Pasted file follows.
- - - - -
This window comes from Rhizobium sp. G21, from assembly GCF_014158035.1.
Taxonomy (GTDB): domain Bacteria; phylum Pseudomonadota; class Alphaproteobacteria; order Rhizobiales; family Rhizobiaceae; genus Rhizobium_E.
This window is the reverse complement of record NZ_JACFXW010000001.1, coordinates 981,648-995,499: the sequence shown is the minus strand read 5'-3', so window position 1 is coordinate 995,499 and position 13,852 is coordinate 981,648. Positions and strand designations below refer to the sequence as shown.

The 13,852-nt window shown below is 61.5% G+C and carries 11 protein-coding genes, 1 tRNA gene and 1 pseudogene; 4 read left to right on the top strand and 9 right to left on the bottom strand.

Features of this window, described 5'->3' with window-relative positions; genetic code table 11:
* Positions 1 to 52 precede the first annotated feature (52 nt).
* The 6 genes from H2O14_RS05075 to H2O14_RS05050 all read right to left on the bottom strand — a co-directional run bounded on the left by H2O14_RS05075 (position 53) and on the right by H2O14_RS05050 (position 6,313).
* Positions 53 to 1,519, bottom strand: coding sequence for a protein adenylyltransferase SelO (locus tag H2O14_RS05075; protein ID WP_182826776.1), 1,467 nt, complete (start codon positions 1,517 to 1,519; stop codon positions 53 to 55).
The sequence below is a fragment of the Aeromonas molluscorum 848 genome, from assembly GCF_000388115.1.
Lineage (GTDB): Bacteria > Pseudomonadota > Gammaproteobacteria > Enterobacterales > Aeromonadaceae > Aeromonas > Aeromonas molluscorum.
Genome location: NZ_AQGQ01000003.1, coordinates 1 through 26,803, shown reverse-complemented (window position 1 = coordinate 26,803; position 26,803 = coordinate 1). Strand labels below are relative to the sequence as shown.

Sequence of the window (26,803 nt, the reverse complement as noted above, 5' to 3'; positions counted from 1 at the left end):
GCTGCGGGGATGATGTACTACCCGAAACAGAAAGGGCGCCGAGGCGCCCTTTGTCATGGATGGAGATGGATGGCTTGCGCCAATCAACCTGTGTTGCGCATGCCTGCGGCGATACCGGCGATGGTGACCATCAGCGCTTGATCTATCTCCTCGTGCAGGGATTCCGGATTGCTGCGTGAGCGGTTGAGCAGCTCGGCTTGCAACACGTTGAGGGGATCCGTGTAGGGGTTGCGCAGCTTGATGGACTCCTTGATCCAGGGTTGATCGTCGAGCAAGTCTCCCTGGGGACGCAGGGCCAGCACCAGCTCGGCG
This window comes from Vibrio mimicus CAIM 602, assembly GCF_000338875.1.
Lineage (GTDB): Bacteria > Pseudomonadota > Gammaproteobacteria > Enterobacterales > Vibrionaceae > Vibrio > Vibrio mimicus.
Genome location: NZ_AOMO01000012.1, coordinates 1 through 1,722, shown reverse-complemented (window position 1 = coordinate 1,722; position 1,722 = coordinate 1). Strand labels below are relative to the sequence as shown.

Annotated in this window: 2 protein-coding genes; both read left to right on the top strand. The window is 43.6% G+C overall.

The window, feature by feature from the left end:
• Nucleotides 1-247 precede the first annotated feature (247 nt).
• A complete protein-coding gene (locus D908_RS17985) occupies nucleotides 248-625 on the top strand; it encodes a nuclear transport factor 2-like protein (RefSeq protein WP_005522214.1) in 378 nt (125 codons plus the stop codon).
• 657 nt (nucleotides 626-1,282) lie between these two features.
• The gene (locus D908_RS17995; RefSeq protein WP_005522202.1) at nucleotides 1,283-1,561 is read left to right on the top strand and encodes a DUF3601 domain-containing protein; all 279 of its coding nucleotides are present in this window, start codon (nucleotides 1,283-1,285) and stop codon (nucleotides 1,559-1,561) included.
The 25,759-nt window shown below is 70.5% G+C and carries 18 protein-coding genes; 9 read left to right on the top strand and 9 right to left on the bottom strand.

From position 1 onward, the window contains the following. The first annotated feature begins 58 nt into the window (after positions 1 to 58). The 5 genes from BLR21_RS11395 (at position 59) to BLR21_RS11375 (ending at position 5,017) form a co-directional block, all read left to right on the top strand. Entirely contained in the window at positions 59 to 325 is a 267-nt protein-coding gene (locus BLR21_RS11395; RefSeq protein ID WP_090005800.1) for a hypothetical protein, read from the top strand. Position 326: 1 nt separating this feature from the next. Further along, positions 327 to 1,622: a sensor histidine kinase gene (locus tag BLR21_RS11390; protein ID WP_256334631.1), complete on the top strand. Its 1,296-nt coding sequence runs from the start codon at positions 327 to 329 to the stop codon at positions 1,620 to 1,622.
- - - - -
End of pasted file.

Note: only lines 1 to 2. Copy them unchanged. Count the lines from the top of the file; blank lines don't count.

This window comes from Rhizobium sp. G21, from assembly GCF_014158035.1.
Taxonomy (GTDB): domain Bacteria; phylum Pseudomonadota; class Alphaproteobacteria; order Rhizobiales; family Rhizobiaceae; genus Rhizobium_E.